There is a red-tailed hawk who perches often in the trees in my backyard.
My husband and I have been fascinated with him ever since he arrived in the summer. He keeps his post in the trees sometimes for hours, looking fiercely out over the landscape, and then sometimes we’ll see him gather his legs and then launch himself out into the sky, gliding in that free, effortless way that hawks do. Once or twice, we’ve watched him plunge to earth. When I occasionally come out to get photos of him, he cries out at me until I relent and go back inside.
I’m fond of him. I am also fond of the little fat squirrels and chipmunks who occasionally hide nuts in our backyard. Obviously, this creates a serious conflict of interest. When one of our familiar squirrels emerged recently, searching for a nut he’d buried in the yard, I kept one eye on the hawk and urged the squirrel along. “You better find that nut in a hurry,” I told him, and added, plaintively, “Mr. Hawk, please stay in your tree.”
Mr. Hawk obeyed. But the day might come when he won’t. And that’s nature, isn’t it?
When animal documentaries show a lion chasing down a helpless gazelle, I cringe and I turn away before the inevitable occurs; I can’t help but cheer if, on occasion, the gazelle escapes to survive another day. At the same time, I’m aware that this is nature. It is normal and acceptable in the wild for creatures to hunt and eat each other, even if I find it disturbing. And the longer you look, the more nature will horrify you: species eat their own to survive, mothers eat their children, some creatures kill partners after mating.
That’s just the way it is.
But that’s not how it ought to be. I find myself thinking of Isaiah 11:6 and 65:25, respectively:
The wolf will live with the lamb, the leopard will lie down with the goat, the calf and the lion and the yearling together; and a little child will lead them.
The wolf and the lamb will feed together, and the lion will eat straw like the ox, and dust will be the serpent’s food. They will neither harm nor destroy on all my holy mountain,” says the LORD.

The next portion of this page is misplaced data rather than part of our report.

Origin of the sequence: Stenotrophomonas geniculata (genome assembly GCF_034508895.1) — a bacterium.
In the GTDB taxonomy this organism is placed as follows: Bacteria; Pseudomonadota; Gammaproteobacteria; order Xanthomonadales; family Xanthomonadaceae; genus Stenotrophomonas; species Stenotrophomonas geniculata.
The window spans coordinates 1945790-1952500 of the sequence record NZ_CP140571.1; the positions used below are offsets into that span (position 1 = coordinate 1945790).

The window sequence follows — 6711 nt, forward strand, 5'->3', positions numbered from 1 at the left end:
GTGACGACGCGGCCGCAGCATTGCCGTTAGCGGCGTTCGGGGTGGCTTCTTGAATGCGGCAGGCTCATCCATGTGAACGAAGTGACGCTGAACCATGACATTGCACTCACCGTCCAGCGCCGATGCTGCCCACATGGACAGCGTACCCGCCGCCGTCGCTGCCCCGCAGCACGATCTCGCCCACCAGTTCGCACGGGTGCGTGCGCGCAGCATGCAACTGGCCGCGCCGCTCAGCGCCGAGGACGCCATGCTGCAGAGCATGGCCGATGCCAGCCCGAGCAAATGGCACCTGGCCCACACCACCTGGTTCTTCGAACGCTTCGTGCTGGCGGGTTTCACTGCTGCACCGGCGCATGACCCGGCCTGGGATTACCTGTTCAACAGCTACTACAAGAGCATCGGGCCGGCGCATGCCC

Because these are prophetic verses, scholars differ on them. Some believe that the verses imply a literal occurrence: natural predators settling down together to live in peace, feeding not on each other but on straw and dust. Others believe the verses to be a metaphorical symbol of the peace that will occur under the reign of God: a world in which the cycle of death, predation, hurt, and suffering has been destroyed.
Frankly? I like both. They’re not mutually exclusive.
And either way, when I read those verses, I boggle at how unfamiliar they sound. How the image presented here of God’s ultimate desires and plan so upend the order of nature as I understand it. Predator hunts prey: that’s the law in the wild. Creatures live and then they suffer and die, sometimes too soon. But it is not the intended order of things. Hurt, suffering, all forms of decay and death: none of it was meant to be. And when God redeems all things, none of it will be. Can you imagine?
It’s at times like these that I understand why some people struggle to believe the Bible, and to believe God. I don’t think it’s just because of innate skepticism or because they can’t bring themselves to believe in what they perceive to be myths; I think they’re afraid it’s too good to be true. It feels almost gullible to hope so. Childlike. Imagining a world where we get to be reunited with our loved ones, where the good we do in God’s name is rewarded, where there’s nothing but love, no tears, no suffering, no pain…
I think people are afraid to believe in the possibility of a world like that. I think they’re afraid to believe in the possibility because they’re afraid of that hope being betrayed. Because deep down, I suspect – as much as we try to hide it or deny it – we all have that hope. We all want to believe that there really is a happy ending available to this story. That what we see isn’t all there is, or will be, or can be. We want to know that death isn’t the end, that we’ll one day forget what it was ever like to cry in pain or loneliness. That what seems “natural” and unavoidable here – death, and suffering, and destruction – was not what was intended, nor what we were meant for.
I’m glad that I do believe. I’m glad that I was given the grace to believe, because I know that what faith is in me does not come from me but is instead a gift from God. And because of that, in the coming year, what I want to do is make the possibility of that world alive to other people. To show them glimpses of the kind of love, and peace, and freedom from suffering that I know will come and will be waiting. To show a world where there will be neither harm nor destruction, only living like we were meant to live the whole time.
We are here to give a glimpse of the world as it might be. I can only pray I live up to the privilege.
Here’s another photo of the hawk, just for fun: